Designed for Wildlife

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Published on: Mar. 2, 1996

Last revision: Oct. 21, 2010

newer technique. "Farmers want waterfowl in these fields," says Larry Heggemann, a Conservation Department wildlife biologist who works with Bootheel landowners. "Ducks and geese feeding in rice fields fertilize the field with their nitrogen-rich droppings, and they also consume the weed seeds in the field and help decompose the rice stubble. Birds like snow geese do a lot of rooting as they feed, and that's good for the field, too."

Level or "zero-grade" rice farming is in wide use in California. Zero-grade rice farming is more expensive than the older method, but Missouri growers with the largest farms - and the most capital - are beginning to use it. "One Bootheel farmer has 5,000 acres on zero grade, and it has water on it all winter," Heggemann says. "That's a sizable amount of water for ducks and geese to use."

No matter which method farmers use to grow rice, they are faced with the problem of what to do with the stubble after the rice has been harvested. Old methods included burning, which doesn't work well and creates air pollution, to discing and flailing, all of which mean draining the field first.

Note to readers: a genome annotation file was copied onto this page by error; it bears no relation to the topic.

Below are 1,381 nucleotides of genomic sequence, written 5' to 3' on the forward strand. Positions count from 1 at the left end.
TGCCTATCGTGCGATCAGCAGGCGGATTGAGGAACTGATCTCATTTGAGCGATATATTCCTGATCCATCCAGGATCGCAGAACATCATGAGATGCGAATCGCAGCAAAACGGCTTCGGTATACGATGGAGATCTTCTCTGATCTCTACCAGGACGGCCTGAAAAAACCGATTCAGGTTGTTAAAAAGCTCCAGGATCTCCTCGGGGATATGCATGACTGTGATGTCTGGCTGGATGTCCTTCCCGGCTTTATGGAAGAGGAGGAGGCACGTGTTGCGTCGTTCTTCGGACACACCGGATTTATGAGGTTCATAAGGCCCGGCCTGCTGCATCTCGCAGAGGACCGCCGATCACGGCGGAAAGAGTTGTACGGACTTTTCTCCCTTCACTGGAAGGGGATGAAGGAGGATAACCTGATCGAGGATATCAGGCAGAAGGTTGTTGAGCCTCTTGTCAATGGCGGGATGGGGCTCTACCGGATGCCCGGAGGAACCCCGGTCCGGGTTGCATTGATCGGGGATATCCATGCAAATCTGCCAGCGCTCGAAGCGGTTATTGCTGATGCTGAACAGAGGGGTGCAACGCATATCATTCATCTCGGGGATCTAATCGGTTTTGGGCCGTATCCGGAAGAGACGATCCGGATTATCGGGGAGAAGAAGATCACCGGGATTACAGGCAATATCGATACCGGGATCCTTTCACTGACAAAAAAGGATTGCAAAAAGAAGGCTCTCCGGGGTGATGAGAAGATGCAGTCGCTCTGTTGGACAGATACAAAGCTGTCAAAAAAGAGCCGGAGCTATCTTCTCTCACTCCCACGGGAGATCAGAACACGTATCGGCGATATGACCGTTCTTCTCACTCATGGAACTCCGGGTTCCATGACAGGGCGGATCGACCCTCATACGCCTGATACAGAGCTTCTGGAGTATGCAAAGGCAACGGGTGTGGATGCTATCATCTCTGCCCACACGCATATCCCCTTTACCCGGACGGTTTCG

A new method for disposing of stubble is also proving valuable to waterfowl. Rice farmers use a four-wheel-drive tractor to pull a big roller through still-flooded fields. The roller smashes the stubble down and incorporates it into the mud where it decomposes more rapidly. Rolling as opposed to discing a field allows for continuous flooding.

Ducks and geese happily settle into the water, feeding on waste grain, weed seeds and the invertebrates that thrive in the decomposing stubble. Farmers once kept fields flooded during the duck season because it produced good hunting; now they are keeping water on their fields all winter because it's good business.

Heggemann offers drain structures for rice farmers to use in their fields. These prevent the destruction of levees when the fields are drained before harvest. By making it simpler to maintain water in the fields, the Conservation Department hopes that more farmers will reflood rice fields after harvest for waterfowl use. Fall and winter rains usually provide the water for reflooding, saving farmers the expense of running pumps. Farmers who use the structures must agree to keep water on their field after harvest for three of five years, and the structures usually must remain in place until early March.

"We are trying to get extended use of rice

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